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“Bigger Stones” — The Beat Farmers

May 9, 2010

Sitting on the top shelf of my CD cabinet, lodged between The Beach Boys and The Beatles (yes, I do file them alphabetically, like Daniel Stern’s character in Diner), is Tales of the New West, the debut album by The Beat Farmers.

That’s lofty company for such a little-known band, but I think they earned their spot. 

The Beat Farmers formed in the San Diego area in 1983.  The original line up consisted of Jerry Raney (vocals, guitar, drums), Rolle Dexter (bass), Buddy Blue (vocals, guitar, drums, harp, dobro) and Country Dick Montana (vocals, drums, accordion).

Wikipedia offers this description of The Beat Farmers:

“Their music has been described as an amalgamation of cow punk, jangle pop, roots rock, hard-twang Americana, country rock, swingabilly and Creedence swamp pop.”1

That’s a long-winded way of saying they played good old rock’n’roll.  Actually, “roots rock” and/or “jangle pop” do make sense, but those terms only describe one of the band’s two personalities; when Country Dick Montana (born Daniel McLain) came out from behind his drum kit, they morphed into a hilarious, beer-drenched novelty act.  He had a deep bass voice that perfectly suited his off-kilter songs about alcohol and mayhem; his manic on-stage antics (frat boy meets televangelist) were a memorable part of every Beat Farmer show.

In 1984, they signed with Rhino Records, who gave them a whopping $4,000 budget to record an album.  Steve Berlin, who’d just left The Blasters to join Los Lobos, produced Tales of the New West; it demonstrated the versatility and range of the group.  Released in January 1985, the twelve tracks included: inventive covers of songs by the Velvet Underground, Bruce Springsteen and John Stewart (not the guy from The Daily Show) — a rather eclectic assortment of artists, I’d say; clever originals by Blue and Raney; and a pair of Country Dick’s twisted tales (one of these, “Happy Boy,” which mines similar psycho-pathology as Warren Zevon’s “Excitable Boy” with similar gruesome glee, got some airplay on Dr. Demento’s radio program).  The first song on the record, “Bigger Stones” (by San Diego-area songwriter Paul Kamanski), was an audacious opening statement.

So… let there be “Bigger Stones”:

It’s amazing what they crammed into 2 minutes and 20 seconds (and amazing — at least to me — that it didn’t get airplay).

The blending of  “jangly” pop elements (think “Needles and Pins” by The Seekers) with Springsteen-esque angst (think “The River”) works brilliantly.  They were 30 when they sang nostalgically about “my old past when I was young and feelin’ mean” and said, without self-consciousness:

“Now, I feel the pain of growin’ old.  I hear voices in the rain.
I see a vision of doubt that keeps rollin’ through my baby’s eyes.”2

It reminds me of the song “Bob Dylan’s Dream” from The Freewheelin’ Bob Dylan, when (at the ripe old age of 22) he sang :

“With haunted hearts through the heat and cold
We never thought we could ever get old.
We thought we could sit forever in fun,
But our chances really was a million to one.
As easy it was to tell black from white,
It was all that easy to tell wrong from right.
And our choices were few and the thought never hit,
That the one road we traveled would ever shatter and split.”3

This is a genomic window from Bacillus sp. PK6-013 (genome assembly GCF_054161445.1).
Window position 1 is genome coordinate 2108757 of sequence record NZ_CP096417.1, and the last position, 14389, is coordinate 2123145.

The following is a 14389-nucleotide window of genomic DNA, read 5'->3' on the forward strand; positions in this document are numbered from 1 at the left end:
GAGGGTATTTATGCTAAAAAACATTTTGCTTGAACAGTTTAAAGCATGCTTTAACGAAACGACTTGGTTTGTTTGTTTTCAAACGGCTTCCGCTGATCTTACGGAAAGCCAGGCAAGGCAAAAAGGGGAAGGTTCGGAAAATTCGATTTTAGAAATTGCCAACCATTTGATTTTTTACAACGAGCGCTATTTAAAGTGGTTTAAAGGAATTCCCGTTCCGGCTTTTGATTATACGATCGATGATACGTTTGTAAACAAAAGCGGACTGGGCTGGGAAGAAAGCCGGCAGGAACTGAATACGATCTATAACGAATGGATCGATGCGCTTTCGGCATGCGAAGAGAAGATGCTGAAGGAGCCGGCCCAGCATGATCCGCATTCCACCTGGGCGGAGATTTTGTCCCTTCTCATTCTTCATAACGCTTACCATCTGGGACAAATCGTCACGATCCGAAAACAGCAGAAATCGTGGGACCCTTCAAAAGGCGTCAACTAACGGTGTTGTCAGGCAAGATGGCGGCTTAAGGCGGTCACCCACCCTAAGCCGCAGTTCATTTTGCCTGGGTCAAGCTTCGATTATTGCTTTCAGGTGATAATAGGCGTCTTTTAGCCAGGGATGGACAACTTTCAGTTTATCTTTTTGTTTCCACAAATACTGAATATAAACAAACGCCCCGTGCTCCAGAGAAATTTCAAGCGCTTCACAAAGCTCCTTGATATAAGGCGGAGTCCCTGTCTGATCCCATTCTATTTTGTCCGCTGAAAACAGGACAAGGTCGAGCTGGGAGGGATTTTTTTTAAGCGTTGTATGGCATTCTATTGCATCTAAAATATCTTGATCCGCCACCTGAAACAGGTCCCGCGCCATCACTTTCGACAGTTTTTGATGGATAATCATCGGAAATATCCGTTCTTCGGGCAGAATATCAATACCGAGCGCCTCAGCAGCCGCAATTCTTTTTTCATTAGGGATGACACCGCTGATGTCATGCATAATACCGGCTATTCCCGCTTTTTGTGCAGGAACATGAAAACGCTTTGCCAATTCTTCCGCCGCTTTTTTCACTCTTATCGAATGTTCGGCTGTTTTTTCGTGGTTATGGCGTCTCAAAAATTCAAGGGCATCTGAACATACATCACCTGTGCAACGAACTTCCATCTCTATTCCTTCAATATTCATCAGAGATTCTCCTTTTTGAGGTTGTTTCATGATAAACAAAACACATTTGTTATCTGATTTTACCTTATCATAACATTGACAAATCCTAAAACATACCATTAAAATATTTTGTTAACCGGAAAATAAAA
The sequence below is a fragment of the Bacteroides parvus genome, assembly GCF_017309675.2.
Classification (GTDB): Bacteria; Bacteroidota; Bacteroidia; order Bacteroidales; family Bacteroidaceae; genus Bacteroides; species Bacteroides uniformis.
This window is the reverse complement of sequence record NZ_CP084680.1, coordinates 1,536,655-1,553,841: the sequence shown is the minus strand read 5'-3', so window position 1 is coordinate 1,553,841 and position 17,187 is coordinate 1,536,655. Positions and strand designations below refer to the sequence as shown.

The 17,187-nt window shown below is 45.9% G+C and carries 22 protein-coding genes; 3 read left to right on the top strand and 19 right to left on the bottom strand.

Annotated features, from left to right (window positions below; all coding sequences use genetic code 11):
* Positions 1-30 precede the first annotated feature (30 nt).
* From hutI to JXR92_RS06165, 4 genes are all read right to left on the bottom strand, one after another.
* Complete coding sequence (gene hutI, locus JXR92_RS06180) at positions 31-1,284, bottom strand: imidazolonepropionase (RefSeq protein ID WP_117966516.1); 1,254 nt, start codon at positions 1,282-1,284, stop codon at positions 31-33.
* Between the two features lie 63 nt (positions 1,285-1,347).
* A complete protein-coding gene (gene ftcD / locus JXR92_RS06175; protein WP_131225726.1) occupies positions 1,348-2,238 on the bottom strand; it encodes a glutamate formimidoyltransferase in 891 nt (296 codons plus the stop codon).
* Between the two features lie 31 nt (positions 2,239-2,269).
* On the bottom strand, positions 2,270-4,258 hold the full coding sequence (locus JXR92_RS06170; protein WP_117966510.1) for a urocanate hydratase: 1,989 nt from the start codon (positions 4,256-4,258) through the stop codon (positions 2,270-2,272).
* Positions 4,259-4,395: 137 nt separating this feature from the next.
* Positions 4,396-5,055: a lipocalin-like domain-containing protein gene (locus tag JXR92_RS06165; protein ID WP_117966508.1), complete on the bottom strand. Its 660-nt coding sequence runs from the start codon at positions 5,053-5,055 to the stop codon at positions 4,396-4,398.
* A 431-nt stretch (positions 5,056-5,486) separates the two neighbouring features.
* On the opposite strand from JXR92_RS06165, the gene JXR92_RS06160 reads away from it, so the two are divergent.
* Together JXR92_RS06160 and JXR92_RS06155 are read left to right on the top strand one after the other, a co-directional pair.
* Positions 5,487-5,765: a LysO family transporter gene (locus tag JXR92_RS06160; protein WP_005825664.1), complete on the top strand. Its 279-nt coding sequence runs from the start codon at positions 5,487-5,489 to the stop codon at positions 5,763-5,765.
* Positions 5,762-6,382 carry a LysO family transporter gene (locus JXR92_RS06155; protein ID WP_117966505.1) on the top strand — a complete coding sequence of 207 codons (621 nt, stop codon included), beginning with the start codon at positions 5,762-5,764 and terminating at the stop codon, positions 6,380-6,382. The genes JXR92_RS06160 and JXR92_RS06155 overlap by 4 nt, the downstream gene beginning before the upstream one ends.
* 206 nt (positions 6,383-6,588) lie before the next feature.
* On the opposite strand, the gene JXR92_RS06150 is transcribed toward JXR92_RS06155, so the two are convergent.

Then, there’s the chorus: “Seems like we rolled bigger stones back then” manages simultaneously to play on the name of a famous rock band while also conveying a wistful feeling that once upon a time the things one did were more significant.  Of course, given Country Dick’s presence in the band, the phrase “bigger stones” cannot completely avoid some suggestion of testicular comparison.

I saw The Beat Farmers in 1985; they opened for The Del Fuegos at The Roxy in West Hollywood — a great pairing and a fantastic show!  At one point, Country Dick lay on his back, lifted a bottle of beer between his cowboy boots and, with legs fully extended, poured the entire contents into his mouth.4  Both bands later did Budweiser commercials, which cost them some credibility with parts of their audiences (yes, it’s hard to imagine now, but once it was considered uncool for a rock group to do a television commercial).  Too bad The Beat Farmers’ ad didn’t feature Country Dick’s acrobatic chug-a-lug. 

The Beat Farmers’ story came to a dramatically tragic end on November 8, 1995 when, 3 songs into their set, Country Dick Montana had a heart attack and died on stage.5   

Writer Paul Kamanski went on to form his own the band, Comanche Moon.  They released a mellower version of this song on the CD Old Dogs in 2001.  Jay Ruffin, a singer/songwriter from Mississippi, also recorded a decent version on his 2005 CD, Skeleton Key — but The Beat Farmers’ version is still the definitive one.

  1. http://en.wikipedia.org/wiki/Beat_Farmers
  2. Copyright © 1984, Warner Chappell Music Ltd./Bug Music
  3. Copyright © 1963, 1964 by Warner Bros. Inc.; renewed 1991, 1992 by Special Rider Music
  4. http://www.countrydickmontana.com/cdick/who.html
  5. http://en.wikipedia.org/wiki/Country_Dick_Montana
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From → The 1980's

One Comment
  1. Jim Laffan permalink

    Guess Country Dick earned the right to be nostalgic in spite of being so young and all (sniff.) As for the “frat boy meets televangelist” remark: I hope they serve beer in Hell, Dick–cause you know if they do, it’s gonna be Bud. J

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